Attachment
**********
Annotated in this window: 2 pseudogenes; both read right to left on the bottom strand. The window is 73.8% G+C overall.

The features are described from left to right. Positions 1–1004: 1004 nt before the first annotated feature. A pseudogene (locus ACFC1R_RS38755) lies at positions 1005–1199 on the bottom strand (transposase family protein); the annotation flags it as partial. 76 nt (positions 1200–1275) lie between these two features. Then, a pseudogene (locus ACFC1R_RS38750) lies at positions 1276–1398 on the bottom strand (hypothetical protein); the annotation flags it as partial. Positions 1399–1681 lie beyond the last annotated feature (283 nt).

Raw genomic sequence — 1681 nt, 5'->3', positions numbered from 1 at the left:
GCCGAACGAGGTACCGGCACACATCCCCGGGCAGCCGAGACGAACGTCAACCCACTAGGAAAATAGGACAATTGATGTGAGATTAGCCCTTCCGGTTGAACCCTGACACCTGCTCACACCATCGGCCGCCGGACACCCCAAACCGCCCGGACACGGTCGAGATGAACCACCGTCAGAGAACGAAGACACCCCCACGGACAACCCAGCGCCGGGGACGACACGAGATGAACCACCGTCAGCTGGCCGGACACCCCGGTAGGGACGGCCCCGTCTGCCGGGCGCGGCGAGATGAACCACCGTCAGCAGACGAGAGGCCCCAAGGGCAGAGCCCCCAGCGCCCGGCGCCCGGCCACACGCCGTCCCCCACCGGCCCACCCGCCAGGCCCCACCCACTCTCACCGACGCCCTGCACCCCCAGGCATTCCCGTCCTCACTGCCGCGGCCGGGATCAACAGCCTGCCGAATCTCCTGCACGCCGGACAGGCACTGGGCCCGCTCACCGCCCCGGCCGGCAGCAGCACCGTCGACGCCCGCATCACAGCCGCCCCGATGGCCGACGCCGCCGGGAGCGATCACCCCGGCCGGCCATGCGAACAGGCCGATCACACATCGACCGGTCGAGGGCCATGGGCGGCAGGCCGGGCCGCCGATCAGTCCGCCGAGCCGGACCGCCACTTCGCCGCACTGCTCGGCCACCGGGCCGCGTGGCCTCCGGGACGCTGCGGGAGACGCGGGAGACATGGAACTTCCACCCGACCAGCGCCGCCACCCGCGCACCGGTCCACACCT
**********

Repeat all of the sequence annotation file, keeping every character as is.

Annotated in this window: 2 pseudogenes; both read right to left on the bottom strand. The window is 73.8% G+C overall.

The features are described from left to right. Positions 1–1004: 1004 nt before the first annotated feature. A pseudogene (locus ACFC1R_RS38755) lies at positions 1005–1199 on the bottom strand (transposase family protein); the annotation flags it as partial. 76 nt (positions 1200–1275) lie between these two features. Then, a pseudogene (locus ACFC1R_RS38750) lies at positions 1276–1398 on the bottom strand (hypothetical protein); the annotation flags it as partial. Positions 1399–1681 lie beyond the last annotated feature (283 nt).

Raw genomic sequence — 1681 nt, 5'->3', positions numbered from 1 at the left:
GCCGAACGAGGTACCGGCACACATCCCCGGGCAGCCGAGACGAACGTCAACCCACTAGGAAAATAGGACAATTGATGTGAGATTAGCCCTTCCGGTTGAACCCTGACACCTGCTCACACCATCGGCCGCCGGACACCCCAAACCGCCCGGACACGGTCGAGATGAACCACCGTCAGAGAACGAAGACACCCCCACGGACAACCCAGCGCCGGGGACGACACGAGATGAACCACCGTCAGCTGGCCGGACACCCCGGTAGGGACGGCCCCGTCTGCCGGGCGCGGCGAGATGAACCACCGTCAGCAGACGAGAGGCCCCAAGGGCAGAGCCCCCAGCGCCCGGCGCCCGGCCACACGCCGTCCCCCACCGGCCCACCCGCCAGGCCCCACCCACTCTCACCGACGCCCTGCACCCCCAGGCATTCCCGTCCTCACTGCCGCGGCCGGGATCAACAGCCTGCCGAATCTCCTGCACGCCGGACAGGCACTGGGCCCGCTCACCGCCCCGGCCGGCAGCAGCACCGTCGACGCCCGCATCACAGCCGCCCCGATGGCCGACGCCGCCGGGAGCGATCACCCCGGCCGGCCATGCGAACAGGCCGATCACACATCGACCGGTCGAGGGCCATGGGCGGCAGGCCGGGCCGCCGATCAGTCCGCCGAGCCGGACCGCCACTTCGCCGCACTGCTCGGCCACCGGGCCGCGTGGCCTCCGGGACGCTGCGGGAGACGCGGGAGACATGGAACTTCCACCCGACCAGCGCCGCCACCCGCGCACCGGTCCACACCT